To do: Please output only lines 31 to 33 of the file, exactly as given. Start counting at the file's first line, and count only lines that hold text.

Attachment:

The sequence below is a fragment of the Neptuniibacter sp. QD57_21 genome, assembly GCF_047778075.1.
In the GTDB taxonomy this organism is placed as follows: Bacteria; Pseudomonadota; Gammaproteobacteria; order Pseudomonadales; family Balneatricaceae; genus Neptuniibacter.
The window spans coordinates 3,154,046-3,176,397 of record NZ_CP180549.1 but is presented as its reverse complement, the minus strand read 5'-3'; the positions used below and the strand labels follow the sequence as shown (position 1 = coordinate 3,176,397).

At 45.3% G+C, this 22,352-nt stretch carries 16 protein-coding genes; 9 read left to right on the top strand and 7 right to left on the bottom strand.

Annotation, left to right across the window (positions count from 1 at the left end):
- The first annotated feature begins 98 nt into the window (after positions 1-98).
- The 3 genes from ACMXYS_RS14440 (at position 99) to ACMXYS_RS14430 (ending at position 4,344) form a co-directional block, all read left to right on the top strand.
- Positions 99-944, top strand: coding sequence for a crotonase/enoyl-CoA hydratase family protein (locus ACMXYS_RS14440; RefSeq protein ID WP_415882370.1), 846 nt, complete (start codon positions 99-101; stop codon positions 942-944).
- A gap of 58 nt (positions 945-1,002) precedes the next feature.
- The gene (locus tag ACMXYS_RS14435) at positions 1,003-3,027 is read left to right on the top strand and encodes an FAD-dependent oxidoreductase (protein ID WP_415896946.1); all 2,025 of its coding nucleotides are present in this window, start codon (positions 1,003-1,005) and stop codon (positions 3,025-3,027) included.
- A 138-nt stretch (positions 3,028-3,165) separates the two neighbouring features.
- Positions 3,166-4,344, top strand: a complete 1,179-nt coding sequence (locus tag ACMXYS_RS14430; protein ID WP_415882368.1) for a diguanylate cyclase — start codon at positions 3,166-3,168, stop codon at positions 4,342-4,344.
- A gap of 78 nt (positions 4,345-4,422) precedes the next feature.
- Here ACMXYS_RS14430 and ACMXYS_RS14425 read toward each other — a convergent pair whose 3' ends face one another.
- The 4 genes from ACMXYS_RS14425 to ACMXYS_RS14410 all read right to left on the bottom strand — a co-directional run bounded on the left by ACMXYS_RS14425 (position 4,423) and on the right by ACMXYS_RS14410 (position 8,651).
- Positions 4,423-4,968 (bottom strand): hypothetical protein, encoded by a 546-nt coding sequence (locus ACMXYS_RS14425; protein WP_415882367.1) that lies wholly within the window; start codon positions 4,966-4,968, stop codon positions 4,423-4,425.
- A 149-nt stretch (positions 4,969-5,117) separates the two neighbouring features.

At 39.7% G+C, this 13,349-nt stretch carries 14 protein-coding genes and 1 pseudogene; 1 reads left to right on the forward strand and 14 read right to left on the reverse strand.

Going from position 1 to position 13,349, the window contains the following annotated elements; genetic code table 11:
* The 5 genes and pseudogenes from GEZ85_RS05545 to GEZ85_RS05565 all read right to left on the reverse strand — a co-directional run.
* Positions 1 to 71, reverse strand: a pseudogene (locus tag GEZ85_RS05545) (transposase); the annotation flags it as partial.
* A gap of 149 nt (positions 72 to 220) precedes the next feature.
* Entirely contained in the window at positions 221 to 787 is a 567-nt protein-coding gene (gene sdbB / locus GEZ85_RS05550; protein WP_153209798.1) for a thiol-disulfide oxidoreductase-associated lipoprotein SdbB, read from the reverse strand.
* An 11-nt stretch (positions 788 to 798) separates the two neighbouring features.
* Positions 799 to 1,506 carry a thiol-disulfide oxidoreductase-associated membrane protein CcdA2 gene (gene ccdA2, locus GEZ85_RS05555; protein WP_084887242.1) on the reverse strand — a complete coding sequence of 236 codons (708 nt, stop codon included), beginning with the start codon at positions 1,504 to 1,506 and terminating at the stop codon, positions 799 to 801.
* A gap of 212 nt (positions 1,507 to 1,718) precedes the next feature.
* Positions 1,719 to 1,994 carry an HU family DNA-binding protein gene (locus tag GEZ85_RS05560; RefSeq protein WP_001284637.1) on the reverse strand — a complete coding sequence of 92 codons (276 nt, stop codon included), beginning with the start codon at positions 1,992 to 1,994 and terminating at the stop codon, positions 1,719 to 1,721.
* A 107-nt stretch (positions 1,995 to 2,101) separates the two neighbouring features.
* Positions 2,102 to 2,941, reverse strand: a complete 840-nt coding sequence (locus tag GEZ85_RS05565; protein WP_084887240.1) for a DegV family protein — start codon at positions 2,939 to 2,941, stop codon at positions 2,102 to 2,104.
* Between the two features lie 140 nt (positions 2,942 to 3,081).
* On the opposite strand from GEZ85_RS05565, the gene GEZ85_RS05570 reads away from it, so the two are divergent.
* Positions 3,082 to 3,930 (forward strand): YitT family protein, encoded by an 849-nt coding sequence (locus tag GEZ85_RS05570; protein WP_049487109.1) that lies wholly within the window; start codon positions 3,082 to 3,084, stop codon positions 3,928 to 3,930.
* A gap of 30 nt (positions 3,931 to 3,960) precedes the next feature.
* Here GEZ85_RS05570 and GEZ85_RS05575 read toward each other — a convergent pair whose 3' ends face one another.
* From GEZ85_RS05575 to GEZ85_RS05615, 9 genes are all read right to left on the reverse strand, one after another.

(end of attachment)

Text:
* On the opposite strand from GEZ85_RS05565, the gene GEZ85_RS05570 reads away from it, so the two are divergent.
* Positions 3,082 to 3,930 (forward strand): YitT family protein, encoded by an 849-nt coding sequence (locus tag GEZ85_RS05570; protein WP_049487109.1) that lies wholly within the window; start codon positions 3,082 to 3,084, stop codon positions 3,928 to 3,930.
* A gap of 30 nt (positions 3,931 to 3,960) precedes the next feature.